Monarchs Spring into Northward Migration

The long awaited monarch migration has begun! Monarchs streamed out of their overwintering grounds in Mexico en masse last week, signaling the start of spring and a new growing season of milkweed and monarchs.

Sarah Weaver, Education Program Coordinator for the University of Minnesota Monarch Lab, was in Mexico in early March, and witnessed the monarchs begin to trickle north. She says, “You could hear the rustle of monarch wings increase with the warming of the morning sunshine. As this rustle became 100's of monarchs in flight, I felt that each one carried the hope and optimism of nature to triumph through the migration.”

In the southern U.S., citizen science reports to Journey North already show signs of this incredible migration moving north; the milkweed is sprouting and people are spotting their first monarchs of the season. Have you seen your first monarch yet? Report your observations to Journey North!

“The migration’s leading edge has already reached Oklahoma, 1,000 miles north of the winter sanctuaries in Mexico,” said Elizabeth Howard, Journey North Founder, on March 30. “Meanwhile, substantial numbers still remain at the sanctuaries, so we know monarchs will be moving up from Mexico for several more weeks.”

Animated map of monarch butterfly migration sightings March 30 2017

Map courtesy of Journey North. Animation not working? View it here instead.

As the milkweed begins to grow and the monarchs enter your area, there are many opportunities to participate in monarch citizen science. “Much of what we know about monarch biology, migration, and conservation is informed by data collected by citizen scientists throughout North America”, says Karen Oberhauser, founder of the Monarch Larva Monitoring Project (MLMP) and co-chair of the Monarch Joint Venture. Find out more about participating in the MLMP, and other monarch citizen science programs here.

This winter’s eastern monarch overwintering population estimate reported a 27% decrease from last year’s population size, as shown in the graph below. Monarchs continue to need our support more than ever, and with an all hands on deck approach to conservation, together we can help monarchs reach a sustainable population average.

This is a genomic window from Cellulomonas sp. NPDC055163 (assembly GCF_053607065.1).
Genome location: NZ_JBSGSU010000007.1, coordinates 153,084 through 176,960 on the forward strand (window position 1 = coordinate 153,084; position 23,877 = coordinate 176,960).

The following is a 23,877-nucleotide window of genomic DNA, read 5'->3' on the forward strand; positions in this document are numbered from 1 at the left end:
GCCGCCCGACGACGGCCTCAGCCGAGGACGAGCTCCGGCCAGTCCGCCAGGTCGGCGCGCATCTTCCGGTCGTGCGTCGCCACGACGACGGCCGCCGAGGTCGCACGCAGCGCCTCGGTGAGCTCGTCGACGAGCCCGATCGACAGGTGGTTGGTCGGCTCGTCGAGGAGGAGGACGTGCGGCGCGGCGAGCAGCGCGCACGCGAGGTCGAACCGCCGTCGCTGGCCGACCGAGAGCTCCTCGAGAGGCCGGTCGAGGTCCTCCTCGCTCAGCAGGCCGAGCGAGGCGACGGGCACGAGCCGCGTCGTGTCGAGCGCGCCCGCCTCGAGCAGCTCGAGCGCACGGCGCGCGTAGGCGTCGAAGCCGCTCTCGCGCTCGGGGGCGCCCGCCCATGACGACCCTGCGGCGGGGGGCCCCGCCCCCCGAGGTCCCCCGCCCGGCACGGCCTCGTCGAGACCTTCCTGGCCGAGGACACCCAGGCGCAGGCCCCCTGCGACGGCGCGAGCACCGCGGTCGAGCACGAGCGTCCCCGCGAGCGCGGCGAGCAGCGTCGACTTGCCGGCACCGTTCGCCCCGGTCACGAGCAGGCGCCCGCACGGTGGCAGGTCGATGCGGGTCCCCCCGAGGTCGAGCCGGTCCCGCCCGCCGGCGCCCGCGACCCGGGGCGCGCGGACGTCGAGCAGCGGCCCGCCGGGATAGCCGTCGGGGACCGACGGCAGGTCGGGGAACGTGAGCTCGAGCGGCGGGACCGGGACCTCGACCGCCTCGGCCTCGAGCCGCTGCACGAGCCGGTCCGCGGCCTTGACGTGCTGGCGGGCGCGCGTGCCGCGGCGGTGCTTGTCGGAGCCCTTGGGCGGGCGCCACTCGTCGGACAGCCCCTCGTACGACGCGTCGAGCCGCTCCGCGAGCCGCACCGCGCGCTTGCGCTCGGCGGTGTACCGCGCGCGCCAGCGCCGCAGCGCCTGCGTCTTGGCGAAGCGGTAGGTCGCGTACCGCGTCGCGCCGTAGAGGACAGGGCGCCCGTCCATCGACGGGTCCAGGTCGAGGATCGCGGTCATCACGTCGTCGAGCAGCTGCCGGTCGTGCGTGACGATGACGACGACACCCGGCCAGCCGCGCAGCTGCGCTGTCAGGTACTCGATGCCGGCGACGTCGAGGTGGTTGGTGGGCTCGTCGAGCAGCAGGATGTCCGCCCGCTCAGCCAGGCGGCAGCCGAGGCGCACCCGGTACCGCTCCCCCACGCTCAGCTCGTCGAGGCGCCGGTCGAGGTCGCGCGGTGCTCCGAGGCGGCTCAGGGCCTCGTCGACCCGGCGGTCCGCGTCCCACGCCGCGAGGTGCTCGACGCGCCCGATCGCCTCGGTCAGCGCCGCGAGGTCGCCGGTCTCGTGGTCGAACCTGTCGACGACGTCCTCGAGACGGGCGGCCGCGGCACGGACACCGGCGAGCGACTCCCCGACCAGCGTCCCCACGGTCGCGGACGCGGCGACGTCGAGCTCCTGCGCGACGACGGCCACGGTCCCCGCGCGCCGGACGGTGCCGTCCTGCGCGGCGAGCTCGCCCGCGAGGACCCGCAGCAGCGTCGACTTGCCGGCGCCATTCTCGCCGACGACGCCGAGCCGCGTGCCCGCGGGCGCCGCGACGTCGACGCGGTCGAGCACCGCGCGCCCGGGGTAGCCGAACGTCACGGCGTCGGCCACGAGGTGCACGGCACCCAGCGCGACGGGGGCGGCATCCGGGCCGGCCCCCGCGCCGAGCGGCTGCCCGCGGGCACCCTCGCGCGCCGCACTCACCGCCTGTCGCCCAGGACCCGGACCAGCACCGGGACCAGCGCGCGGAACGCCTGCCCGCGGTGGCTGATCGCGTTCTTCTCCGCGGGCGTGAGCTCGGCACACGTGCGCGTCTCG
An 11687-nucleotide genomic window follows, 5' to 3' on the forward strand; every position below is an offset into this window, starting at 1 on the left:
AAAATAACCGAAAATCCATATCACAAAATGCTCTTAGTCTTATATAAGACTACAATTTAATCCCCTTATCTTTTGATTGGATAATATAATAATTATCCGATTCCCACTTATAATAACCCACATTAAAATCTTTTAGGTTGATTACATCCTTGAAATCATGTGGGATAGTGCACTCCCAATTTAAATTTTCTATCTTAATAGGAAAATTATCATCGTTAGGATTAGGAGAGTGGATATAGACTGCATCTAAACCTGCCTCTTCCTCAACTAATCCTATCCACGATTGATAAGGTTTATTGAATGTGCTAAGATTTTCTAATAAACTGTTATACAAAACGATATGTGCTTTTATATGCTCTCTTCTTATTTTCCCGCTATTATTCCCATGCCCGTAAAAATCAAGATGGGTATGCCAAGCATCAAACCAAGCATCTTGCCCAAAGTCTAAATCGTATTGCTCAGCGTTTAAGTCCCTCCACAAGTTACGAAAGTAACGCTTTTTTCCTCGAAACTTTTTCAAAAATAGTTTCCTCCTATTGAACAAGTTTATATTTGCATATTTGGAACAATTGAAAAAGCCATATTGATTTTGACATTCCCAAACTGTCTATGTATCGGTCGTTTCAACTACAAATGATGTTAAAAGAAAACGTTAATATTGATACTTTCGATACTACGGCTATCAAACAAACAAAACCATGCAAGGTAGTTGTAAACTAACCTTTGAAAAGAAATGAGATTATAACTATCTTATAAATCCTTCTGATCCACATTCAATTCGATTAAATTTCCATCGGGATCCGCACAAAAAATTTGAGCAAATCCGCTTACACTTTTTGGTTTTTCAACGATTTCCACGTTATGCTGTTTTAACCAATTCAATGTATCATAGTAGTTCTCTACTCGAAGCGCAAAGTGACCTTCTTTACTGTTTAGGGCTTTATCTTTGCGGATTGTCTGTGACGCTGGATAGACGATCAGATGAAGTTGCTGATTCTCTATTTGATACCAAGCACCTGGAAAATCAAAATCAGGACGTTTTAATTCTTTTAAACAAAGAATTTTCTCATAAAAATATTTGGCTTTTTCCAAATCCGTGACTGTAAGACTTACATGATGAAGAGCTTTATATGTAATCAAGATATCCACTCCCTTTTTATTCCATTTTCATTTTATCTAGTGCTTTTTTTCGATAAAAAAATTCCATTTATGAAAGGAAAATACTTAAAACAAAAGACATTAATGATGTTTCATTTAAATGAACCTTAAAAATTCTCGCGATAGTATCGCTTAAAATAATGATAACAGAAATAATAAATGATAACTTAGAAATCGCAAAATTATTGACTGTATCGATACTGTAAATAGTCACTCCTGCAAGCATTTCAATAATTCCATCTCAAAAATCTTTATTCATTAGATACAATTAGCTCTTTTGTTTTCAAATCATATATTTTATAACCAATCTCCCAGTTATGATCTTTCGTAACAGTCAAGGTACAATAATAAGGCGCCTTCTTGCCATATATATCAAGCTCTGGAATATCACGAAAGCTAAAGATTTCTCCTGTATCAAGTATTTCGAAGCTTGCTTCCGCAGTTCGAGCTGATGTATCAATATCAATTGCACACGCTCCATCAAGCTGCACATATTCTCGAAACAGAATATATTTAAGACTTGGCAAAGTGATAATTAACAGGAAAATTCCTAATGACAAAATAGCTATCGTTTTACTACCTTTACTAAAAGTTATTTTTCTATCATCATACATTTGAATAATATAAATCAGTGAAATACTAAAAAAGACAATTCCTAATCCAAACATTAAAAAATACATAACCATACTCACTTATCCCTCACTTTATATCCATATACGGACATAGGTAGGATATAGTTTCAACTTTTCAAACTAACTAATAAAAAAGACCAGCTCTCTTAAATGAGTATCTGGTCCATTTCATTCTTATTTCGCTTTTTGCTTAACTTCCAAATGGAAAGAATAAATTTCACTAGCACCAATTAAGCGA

2016-2017 eastern monarch butterfly population results.

Ensure that when monarchs arrive in your area, there will be abundant milkweed and nectar resources for them by planting habitat! Be sure to select a variety of flowering nectar species with different blooming times, in order to provide monarchs with energy-giving nectar all growing season long. Join a citizen science program to help us better understand the monarch migration and its conservation. Get your community involved in monarch conservation through education and advocacy, or contribute to support conservation efforts across the U.S. Find the resources you need to take action for monarchs here

“We’re excited to see the monarchs making their way north, and even more excited about the myriad of partners and individuals coming together to protect the monarch migration for generations to come” says Wendy Caldwell, Monarch Joint Venture Coordinator.

With your involvement, we can help monarchs rebound this breeding season through habitat restoration, research, monitoring, and education. Get involved today.

The Monarch Joint Venture is a national partnership of federal and state agencies, non-governmental organizations, and academic programs working together to conserve the monarch butterfly migration. The content in this article does not necessarily reflect the positions of all Monarch Joint Venture partners. Header photo taken by Laura Lukens on March 6th, 2017 at Sierra Pelon sanctuary, Mexico.

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